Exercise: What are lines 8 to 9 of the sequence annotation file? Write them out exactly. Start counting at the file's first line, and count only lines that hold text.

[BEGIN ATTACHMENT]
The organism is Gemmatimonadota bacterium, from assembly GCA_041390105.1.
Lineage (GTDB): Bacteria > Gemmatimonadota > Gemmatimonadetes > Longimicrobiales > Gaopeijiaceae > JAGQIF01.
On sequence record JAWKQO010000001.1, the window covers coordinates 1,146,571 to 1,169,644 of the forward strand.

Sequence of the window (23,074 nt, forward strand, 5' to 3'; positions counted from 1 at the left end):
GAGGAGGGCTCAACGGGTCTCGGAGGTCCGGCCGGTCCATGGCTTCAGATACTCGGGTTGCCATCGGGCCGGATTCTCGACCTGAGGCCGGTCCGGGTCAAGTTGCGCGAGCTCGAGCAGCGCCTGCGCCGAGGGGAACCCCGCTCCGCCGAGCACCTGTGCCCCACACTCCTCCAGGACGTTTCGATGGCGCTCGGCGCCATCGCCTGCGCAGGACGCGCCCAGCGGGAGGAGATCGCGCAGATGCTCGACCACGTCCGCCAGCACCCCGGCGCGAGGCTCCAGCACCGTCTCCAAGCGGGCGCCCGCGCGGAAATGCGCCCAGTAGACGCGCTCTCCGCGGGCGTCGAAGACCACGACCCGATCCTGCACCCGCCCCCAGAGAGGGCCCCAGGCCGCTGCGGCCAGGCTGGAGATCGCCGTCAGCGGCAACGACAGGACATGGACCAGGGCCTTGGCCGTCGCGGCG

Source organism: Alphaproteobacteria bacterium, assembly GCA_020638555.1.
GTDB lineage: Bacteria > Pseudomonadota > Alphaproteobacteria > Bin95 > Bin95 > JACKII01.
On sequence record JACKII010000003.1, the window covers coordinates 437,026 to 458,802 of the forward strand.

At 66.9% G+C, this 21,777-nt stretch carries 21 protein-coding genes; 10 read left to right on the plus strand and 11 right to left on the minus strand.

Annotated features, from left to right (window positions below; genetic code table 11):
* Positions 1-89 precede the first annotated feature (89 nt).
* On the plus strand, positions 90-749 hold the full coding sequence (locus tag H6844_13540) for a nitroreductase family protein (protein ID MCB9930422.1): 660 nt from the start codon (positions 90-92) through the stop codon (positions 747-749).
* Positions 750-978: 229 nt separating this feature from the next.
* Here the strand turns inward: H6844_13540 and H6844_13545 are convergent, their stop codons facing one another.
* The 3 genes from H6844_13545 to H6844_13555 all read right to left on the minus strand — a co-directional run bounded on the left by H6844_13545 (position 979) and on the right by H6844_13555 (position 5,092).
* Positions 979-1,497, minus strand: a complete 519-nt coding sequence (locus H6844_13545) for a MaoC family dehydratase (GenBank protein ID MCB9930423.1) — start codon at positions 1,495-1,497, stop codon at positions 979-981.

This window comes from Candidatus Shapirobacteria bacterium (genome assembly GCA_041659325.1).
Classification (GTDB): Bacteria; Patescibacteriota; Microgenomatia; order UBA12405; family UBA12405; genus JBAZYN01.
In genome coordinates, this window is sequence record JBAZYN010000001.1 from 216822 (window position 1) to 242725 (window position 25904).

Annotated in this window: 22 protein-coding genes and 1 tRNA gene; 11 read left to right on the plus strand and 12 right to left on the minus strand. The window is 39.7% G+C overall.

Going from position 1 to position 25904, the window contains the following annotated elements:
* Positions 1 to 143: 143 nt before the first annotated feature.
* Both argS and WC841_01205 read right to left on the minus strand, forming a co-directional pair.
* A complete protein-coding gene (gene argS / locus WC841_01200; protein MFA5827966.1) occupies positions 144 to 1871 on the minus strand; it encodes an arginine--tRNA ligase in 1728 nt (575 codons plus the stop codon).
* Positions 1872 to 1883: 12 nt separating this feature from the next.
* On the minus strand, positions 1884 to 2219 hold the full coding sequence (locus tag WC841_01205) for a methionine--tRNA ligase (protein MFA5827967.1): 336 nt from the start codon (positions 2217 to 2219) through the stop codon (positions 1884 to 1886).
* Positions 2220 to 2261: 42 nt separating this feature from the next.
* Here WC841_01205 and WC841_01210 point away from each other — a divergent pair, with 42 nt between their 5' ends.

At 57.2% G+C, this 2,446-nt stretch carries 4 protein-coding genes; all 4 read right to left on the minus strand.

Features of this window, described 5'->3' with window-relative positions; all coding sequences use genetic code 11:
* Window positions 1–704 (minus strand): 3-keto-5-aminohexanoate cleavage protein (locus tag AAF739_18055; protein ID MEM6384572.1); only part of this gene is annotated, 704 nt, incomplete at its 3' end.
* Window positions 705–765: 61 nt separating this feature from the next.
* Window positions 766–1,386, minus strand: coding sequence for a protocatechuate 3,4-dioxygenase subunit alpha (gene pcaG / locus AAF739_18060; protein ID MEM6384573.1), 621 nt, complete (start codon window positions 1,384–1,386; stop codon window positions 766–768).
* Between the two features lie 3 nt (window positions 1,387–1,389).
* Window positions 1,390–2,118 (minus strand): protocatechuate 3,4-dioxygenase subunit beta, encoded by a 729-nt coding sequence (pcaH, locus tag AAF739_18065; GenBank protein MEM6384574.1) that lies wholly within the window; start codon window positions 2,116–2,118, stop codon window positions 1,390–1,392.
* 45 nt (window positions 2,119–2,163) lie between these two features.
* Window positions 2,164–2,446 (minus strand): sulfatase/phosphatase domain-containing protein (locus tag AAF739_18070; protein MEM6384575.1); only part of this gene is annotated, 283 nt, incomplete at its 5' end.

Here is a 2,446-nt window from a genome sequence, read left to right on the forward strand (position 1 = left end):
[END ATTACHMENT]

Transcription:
On sequence record JACKII010000003.1, the window covers coordinates 437,026 to 458,802 of the forward strand.

At 66.9% G+C, this 21,777-nt stretch carries 21 protein-coding genes; 10 read left to right on the plus strand and 11 right to left on the minus strand.